Saleh and the Houthis have opposed the reign of the Saudi-backed Abdrabbuh Mansour Hadi, a longtime enemy of the Houthi movement. Saleh was forced to resign following a popular uprising against him in 2012, but when the Houthis began to openly fight against Hadi in 2015, Saleh joined their bid for control of the country.
On December 2, Saleh switched sides. He announced that he was ending his faction's alliance with the Houthis and declaring instead for Hadi and his Saudi allies. Fighting broke out in the rebel-controlled capital city of Sana'a, and Saleh was killed by a Houthi sniper.
Brian Becker and John Kiriakou of Radio Sputnik's Loud & Clear spoke to Massoud Shadjareh of the Islamic Human Rights Commission and Kathy Kelly of Voices for Creative Non-Violence.
Saleh, according to Shadjareh, is known "in Yemen and internationally as a ‘man of all seasons': someone who clearly has been only on the side of himself. The majority of the Yemenis recognize him as such. He wasn't specifically loved by anyone but he did have a power base, specifically a section of the ex-army. He bargained and bartered with that power to get position, and unfortunately the way things are in Middle East, those who are not principled and are willing to sell to the highest bidder prosper."
But, Shadjareh added, such types usually "find themselves in this type of situation eventually."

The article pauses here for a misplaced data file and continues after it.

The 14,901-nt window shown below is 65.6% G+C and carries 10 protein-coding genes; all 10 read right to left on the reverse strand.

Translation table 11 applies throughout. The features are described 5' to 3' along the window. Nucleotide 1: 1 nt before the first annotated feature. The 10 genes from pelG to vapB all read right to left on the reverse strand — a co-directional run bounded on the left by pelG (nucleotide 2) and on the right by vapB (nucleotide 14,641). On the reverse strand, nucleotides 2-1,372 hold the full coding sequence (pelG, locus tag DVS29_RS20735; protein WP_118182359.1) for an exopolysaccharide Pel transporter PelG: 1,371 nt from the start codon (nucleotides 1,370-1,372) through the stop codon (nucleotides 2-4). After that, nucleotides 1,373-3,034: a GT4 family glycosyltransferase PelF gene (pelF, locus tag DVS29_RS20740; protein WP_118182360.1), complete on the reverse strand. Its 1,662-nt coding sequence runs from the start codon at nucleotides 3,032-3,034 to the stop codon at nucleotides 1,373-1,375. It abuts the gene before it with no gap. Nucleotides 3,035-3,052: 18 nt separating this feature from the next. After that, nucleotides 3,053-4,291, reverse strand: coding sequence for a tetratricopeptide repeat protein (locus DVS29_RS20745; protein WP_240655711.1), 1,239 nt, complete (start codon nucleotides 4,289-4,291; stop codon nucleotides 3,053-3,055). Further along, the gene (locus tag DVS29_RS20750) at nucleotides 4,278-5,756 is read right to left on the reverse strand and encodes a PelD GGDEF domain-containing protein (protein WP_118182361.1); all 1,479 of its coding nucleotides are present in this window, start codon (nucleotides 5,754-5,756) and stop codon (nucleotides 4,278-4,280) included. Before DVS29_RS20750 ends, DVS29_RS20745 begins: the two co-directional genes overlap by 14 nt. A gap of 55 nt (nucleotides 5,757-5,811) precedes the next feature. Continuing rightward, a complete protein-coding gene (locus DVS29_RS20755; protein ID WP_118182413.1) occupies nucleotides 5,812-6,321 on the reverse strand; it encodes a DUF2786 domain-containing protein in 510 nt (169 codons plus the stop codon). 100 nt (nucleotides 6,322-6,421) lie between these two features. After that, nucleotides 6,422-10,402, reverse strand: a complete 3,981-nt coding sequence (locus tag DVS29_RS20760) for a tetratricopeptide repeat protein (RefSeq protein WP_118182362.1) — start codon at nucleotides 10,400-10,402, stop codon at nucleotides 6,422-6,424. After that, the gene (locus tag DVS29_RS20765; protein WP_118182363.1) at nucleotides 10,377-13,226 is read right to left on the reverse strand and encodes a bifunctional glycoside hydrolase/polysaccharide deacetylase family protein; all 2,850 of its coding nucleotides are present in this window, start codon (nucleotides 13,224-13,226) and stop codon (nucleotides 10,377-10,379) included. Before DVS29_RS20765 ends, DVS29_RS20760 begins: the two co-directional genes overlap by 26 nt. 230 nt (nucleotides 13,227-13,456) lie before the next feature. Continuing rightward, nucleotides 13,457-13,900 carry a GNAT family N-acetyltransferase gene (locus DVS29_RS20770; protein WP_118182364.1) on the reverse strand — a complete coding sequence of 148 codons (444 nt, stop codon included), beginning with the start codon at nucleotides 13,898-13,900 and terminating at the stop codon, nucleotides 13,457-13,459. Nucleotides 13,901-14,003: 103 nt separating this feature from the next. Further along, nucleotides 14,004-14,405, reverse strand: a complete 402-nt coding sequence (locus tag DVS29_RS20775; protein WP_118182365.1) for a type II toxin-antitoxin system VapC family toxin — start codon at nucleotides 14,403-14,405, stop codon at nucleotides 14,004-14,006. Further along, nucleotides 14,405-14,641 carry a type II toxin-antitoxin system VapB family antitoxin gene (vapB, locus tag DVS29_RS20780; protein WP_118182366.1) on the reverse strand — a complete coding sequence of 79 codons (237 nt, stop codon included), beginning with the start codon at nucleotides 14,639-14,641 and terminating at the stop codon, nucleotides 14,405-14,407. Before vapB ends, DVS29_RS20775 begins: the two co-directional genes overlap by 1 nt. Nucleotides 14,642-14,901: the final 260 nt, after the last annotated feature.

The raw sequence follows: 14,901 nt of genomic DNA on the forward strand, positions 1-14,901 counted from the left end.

Saleh, who was president of North Yemen from 1978-1990 and then of the reunited Yemen from 1990-2012, had proved himself a skillful and savvy political operator — but to Shadjareh, his conniving tactics finally caught up with him. He had no loyalty to his fellow countryman, or believing in anything substantial except himself. He has switched sides over and over. I think what happened in the last few days was really his fortune. He created the environment and he ended up being the victim of it."
Saleh's death is a major development in a civil war that has devolved into an ugly stalemate, as the Saudi coalition blockade the rebel territory. But to Kelly, his death won't signal a winding down of hostilities — more likely, the opposite.
"It seems quite possible that the street fighting and the ongoing fighting could open up a new front to what has already been a horrible catastrophe. People have weapons and want to use them, and so it is seems as though a diplomatic solution wherein people would be persuaded to put down their weapons seems elusive."
"Eight million people right now according to the UN are on the brink of starvation in Yemen. That should be the number one concern, along with the spread of cholera, along with the Saudi blockade which has wound down but hasn't been lifted. I'm sorry for the death of Mr. Saleh, the death of any person and their bereaved relatives and the cycle of violence that led up to it. But we should also acknowledge that Mohamed bin Salman, the crown prince in Saudi Arabia, has said that is an interest of the Saudis for this war to be prolonged."
"This is something that's so easily could be stopped," added Shadjareh. "But nobody really has got the political will in the West to actually stop this madness."